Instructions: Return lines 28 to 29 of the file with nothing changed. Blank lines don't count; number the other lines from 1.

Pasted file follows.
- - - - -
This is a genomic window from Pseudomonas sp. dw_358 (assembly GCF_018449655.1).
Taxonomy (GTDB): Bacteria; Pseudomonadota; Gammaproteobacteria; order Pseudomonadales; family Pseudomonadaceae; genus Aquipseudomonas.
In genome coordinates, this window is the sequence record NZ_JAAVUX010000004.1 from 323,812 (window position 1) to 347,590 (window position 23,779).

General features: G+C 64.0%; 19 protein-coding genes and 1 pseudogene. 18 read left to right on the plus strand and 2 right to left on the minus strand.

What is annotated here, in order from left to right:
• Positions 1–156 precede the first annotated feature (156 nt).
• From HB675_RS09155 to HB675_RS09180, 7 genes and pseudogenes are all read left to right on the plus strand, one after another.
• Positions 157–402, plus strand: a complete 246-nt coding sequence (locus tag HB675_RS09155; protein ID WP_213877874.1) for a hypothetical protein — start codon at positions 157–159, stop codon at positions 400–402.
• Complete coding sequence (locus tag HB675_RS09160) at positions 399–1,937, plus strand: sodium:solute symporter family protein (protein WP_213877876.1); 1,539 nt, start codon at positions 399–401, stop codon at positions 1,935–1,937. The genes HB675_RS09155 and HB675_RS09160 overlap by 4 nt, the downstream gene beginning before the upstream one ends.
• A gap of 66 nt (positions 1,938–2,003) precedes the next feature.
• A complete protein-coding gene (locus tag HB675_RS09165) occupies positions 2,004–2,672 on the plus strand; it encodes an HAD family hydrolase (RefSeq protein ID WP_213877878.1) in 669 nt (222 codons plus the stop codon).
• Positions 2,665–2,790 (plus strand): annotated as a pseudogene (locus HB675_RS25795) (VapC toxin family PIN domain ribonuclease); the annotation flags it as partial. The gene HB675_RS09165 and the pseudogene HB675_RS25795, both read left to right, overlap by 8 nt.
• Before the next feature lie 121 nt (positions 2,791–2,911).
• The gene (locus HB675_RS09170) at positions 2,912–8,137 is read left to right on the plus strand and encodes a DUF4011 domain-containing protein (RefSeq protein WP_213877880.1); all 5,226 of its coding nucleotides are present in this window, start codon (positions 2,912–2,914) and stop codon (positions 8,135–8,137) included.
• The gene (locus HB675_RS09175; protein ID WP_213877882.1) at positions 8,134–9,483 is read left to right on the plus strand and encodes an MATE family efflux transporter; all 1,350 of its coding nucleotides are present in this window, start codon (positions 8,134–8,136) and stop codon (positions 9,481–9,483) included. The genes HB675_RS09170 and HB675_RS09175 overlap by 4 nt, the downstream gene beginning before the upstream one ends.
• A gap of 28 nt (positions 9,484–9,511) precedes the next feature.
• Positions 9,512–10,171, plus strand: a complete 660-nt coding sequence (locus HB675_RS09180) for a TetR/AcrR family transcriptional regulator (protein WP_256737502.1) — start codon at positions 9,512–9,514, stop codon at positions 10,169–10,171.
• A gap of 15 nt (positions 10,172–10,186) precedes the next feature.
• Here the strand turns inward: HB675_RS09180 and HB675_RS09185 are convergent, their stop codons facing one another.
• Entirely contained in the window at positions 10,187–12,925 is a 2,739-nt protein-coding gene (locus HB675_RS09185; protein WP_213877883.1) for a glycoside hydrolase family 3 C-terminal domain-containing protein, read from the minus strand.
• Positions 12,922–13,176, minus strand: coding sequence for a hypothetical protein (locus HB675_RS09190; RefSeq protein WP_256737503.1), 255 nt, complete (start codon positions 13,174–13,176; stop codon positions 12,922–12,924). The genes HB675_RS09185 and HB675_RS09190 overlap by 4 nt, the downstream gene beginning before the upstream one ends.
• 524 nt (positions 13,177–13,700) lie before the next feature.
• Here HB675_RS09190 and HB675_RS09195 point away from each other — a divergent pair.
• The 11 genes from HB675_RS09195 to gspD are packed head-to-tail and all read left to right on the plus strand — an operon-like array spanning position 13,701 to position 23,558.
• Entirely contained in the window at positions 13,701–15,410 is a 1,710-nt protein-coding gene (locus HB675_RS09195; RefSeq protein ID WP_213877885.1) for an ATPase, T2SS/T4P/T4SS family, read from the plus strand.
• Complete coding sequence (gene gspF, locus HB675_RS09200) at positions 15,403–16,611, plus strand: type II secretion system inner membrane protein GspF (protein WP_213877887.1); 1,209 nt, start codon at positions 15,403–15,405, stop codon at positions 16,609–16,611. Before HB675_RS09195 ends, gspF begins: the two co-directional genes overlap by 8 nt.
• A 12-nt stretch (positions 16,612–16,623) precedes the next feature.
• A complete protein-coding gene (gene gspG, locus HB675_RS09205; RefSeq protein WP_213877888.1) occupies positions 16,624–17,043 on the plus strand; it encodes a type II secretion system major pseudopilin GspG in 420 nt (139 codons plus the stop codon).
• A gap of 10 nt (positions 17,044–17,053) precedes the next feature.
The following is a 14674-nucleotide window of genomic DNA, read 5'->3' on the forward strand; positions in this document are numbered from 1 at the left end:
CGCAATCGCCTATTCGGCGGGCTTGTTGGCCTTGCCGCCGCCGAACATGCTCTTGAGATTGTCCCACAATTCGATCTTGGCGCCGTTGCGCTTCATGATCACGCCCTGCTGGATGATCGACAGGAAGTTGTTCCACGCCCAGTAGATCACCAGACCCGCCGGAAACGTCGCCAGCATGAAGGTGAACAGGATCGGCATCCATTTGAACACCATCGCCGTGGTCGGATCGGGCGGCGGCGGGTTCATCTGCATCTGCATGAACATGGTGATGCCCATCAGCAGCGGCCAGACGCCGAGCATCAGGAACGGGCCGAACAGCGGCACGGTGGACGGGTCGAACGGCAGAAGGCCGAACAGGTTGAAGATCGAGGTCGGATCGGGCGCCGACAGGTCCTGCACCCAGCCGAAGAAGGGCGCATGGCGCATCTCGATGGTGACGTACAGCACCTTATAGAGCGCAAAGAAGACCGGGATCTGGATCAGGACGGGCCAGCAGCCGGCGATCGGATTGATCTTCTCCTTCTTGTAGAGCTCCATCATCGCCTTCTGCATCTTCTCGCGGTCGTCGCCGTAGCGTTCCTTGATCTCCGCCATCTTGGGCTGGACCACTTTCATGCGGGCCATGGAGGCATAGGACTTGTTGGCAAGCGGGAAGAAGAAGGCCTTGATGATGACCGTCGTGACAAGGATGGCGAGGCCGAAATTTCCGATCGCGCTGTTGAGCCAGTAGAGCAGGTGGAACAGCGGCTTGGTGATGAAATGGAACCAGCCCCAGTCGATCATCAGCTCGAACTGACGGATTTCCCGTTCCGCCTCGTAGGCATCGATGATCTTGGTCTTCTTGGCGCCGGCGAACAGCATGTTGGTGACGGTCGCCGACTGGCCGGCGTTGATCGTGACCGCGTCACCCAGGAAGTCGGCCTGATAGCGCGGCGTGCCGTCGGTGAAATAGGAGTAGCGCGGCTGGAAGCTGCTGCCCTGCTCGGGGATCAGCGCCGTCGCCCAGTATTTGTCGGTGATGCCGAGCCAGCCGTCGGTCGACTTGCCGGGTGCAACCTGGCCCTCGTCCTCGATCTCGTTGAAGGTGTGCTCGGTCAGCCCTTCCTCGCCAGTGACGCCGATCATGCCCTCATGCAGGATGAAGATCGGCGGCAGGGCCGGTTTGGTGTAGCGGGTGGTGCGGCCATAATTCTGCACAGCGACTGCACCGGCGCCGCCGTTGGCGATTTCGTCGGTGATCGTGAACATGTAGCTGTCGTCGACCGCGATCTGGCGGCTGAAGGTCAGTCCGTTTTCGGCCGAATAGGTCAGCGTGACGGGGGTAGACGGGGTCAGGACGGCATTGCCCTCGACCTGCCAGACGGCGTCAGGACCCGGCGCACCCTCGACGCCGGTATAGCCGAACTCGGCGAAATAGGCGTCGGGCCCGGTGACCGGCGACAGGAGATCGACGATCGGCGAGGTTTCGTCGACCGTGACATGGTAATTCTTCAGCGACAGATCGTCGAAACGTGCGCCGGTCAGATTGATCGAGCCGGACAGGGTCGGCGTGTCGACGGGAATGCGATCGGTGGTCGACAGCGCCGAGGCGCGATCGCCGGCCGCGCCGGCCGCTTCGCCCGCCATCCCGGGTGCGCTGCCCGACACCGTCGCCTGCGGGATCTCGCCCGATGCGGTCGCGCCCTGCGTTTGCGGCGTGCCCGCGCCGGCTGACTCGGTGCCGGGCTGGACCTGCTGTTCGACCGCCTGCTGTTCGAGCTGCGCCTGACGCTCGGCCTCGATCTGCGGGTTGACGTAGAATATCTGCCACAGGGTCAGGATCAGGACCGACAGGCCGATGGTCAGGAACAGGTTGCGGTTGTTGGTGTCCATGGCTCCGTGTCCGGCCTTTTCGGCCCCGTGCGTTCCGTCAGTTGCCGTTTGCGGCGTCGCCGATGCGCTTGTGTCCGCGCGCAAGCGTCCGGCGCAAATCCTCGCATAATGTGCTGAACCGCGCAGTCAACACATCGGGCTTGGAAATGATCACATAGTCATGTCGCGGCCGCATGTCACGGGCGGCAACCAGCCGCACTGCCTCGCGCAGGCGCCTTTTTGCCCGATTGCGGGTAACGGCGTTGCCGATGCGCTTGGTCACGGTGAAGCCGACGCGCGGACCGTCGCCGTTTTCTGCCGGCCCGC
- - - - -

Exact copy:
• A complete protein-coding gene (gene gspG, locus HB675_RS09205; RefSeq protein WP_213877888.1) occupies positions 16,624–17,043 on the plus strand; it encodes a type II secretion system major pseudopilin GspG in 420 nt (139 codons plus the stop codon).
• A gap of 10 nt (positions 17,044–17,053) precedes the next feature.